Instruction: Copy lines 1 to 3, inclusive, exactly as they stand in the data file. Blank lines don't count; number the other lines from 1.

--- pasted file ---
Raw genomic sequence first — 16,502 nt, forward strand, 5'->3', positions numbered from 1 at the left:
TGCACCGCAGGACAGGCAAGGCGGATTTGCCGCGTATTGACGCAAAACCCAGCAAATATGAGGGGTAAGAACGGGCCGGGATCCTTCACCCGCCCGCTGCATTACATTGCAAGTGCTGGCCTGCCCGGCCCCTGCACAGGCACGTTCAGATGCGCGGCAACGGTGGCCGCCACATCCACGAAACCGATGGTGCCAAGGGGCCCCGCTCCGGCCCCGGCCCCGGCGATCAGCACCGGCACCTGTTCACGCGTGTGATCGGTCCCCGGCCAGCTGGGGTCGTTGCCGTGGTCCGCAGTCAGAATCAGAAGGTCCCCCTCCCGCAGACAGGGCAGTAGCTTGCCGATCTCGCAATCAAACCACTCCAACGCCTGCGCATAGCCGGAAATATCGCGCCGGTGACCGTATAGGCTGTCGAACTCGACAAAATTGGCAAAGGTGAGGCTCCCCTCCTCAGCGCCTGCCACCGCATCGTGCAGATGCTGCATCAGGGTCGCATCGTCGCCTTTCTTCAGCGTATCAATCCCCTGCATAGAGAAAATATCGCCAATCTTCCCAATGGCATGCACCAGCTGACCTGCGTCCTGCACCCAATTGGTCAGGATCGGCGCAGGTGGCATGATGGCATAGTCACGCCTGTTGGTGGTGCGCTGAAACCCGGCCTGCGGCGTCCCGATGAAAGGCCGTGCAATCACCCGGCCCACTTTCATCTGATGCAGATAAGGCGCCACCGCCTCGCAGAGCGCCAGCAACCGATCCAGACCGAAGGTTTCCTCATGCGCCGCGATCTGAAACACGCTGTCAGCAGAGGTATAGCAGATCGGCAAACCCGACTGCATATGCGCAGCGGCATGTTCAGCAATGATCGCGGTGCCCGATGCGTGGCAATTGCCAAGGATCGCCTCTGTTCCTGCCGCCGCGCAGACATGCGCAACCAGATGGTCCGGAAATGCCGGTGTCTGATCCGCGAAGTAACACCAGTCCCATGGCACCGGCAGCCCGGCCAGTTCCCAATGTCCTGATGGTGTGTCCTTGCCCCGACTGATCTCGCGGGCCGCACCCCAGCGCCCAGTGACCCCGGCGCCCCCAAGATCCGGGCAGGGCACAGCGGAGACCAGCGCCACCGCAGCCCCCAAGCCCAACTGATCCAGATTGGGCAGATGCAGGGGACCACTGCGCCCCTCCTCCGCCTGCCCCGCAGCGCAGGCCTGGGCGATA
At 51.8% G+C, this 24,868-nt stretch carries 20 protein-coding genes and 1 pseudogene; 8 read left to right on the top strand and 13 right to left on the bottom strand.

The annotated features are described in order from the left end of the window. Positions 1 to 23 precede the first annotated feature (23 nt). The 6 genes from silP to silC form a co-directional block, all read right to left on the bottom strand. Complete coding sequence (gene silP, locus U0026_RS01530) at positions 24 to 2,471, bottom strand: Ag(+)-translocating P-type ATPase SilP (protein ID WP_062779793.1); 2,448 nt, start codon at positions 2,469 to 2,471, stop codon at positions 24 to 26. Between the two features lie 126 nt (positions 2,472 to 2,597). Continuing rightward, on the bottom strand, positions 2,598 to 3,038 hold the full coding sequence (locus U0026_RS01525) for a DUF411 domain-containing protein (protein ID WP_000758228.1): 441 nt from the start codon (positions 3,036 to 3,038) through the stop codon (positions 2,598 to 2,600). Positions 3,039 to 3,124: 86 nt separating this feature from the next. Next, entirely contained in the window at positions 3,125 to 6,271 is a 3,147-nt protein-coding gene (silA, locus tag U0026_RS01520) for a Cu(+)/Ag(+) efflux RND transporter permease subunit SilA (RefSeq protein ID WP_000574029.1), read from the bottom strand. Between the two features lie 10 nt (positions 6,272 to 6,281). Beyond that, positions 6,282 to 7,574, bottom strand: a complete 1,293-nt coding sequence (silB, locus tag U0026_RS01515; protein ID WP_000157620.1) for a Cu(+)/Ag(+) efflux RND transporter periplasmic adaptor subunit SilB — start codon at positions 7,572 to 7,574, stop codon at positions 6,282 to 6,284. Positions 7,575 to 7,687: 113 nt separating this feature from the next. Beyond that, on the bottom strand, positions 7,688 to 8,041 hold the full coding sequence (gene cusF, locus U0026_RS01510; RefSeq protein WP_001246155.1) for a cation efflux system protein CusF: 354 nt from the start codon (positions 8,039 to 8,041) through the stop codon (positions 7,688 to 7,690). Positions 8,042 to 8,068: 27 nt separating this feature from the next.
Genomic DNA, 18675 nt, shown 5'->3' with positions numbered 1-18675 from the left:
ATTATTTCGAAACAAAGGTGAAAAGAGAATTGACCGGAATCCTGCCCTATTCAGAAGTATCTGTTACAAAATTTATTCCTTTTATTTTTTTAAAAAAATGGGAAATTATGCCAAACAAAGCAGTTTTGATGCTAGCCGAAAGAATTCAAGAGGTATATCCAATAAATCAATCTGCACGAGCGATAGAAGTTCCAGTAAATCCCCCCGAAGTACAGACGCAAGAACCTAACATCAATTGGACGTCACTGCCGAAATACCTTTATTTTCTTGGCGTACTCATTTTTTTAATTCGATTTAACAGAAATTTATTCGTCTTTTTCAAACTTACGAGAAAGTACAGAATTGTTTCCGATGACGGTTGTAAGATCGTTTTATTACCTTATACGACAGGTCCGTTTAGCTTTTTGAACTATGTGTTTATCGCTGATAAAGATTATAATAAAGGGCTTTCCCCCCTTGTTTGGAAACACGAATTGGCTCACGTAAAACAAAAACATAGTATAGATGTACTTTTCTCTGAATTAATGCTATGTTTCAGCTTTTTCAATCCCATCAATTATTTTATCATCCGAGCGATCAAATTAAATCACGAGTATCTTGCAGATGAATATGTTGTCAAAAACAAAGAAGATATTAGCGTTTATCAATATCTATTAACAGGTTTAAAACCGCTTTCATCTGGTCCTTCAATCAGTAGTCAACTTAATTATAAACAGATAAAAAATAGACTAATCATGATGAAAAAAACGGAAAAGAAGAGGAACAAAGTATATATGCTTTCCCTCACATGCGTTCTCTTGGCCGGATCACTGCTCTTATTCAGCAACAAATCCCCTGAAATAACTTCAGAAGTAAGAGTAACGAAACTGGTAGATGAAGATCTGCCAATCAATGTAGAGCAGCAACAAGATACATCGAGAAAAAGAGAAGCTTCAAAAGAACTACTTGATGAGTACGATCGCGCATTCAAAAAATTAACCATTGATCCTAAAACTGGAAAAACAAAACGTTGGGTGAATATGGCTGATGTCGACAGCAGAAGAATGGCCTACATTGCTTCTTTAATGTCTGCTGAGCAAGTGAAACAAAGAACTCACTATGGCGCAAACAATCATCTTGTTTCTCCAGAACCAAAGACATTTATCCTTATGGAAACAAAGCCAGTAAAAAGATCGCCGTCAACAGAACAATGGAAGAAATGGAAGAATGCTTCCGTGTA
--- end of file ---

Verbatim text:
Raw genomic sequence first — 16,502 nt, forward strand, 5'->3', positions numbered from 1 at the left:
TGCACCGCAGGACAGGCAAGGCGGATTTGCCGCGTATTGACGCAAAACCCAGCAAATATGAGGGGTAAGAACGGGCCGGGATCCTTCACCCGCCCGCTGCATTACATTGCAAGTGCTGGCCTGCCCGGCCCCTGCACAGGCACGTTCAGATGCGCGGCAACGGTGGCCGCCACATCCACGAAACCGATGGTGCCAAGGGGCCCCGCTCCGGCCCCGGCCCCGGCGATCAGCACCGGCACCTGTTCACGCGTGTGATCGGTCCCCGGCCAGCTGGGGTCGTTGCCGTGGTCCGCAGTCAGAATCAGAAGGTCCCCCTCCCGCAGACAGGGCAGTAGCTTGCCGATCTCGCAATCAAACCACTCCAACGCCTGCGCATAGCCGGAAATATCGCGCCGGTGACCGTATAGGCTGTCGAACTCGACAAAATTGGCAAAGGTGAGGCTCCCCTCCTCAGCGCCTGCCACCGCATCGTGCAGATGCTGCATCAGGGTCGCATCGTCGCCTTTCTTCAGCGTATCAATCCCCTGCATAGAGAAAATATCGCCAATCTTCCCAATGGCATGCACCAGCTGACCTGCGTCCTGCACCCAATTGGTCAGGATCGGCGCAGGTGGCATGATGGCATAGTCACGCCTGTTGGTGGTGCGCTGAAACCCGGCCTGCGGCGTCCCGATGAAAGGCCGTGCAATCACCCGGCCCACTTTCATCTGATGCAGATAAGGCGCCACCGCCTCGCAGAGCGCCAGCAACCGATCCAGACCGAAGGTTTCCTCATGCGCCGCGATCTGAAACACGCTGTCAGCAGAGGTATAGCAGATCGGCAAACCCGACTGCATATGCGCAGCGGCATGTTCAGCAATGATCGCGGTGCCCGATGCGTGGCAATTGCCAAGGATCGCCTCTGTTCCTGCCGCCGCGCAGACATGCGCAACCAGATGGTCCGGAAATGCCGGTGTCTGATCCGCGAAGTAACACCAGTCCCATGGCACCGGCAGCCCGGCCAGTTCCCAATGTCCTGATGGTGTGTCCTTGCCCCGACTGATCTCGCGGGCCGCACCCCAGCGCCCAGTGACCCCGGCGCCCCCAAGATCCGGGCAGGGCACAGCGGAGACCAGCGCCACCGCAGCCCCCAAGCCCAACTGATCCAGATTGGGCAGATGCAGGGGACCACTGCGCCCCTCCTCCGCCTGCCCCGCAGCGCAGGCCTGGGCGATA
At 51.8% G+C, this 24,868-nt stretch carries 20 protein-coding genes and 1 pseudogene; 8 read left to right on the top strand and 13 right to left on the bottom strand.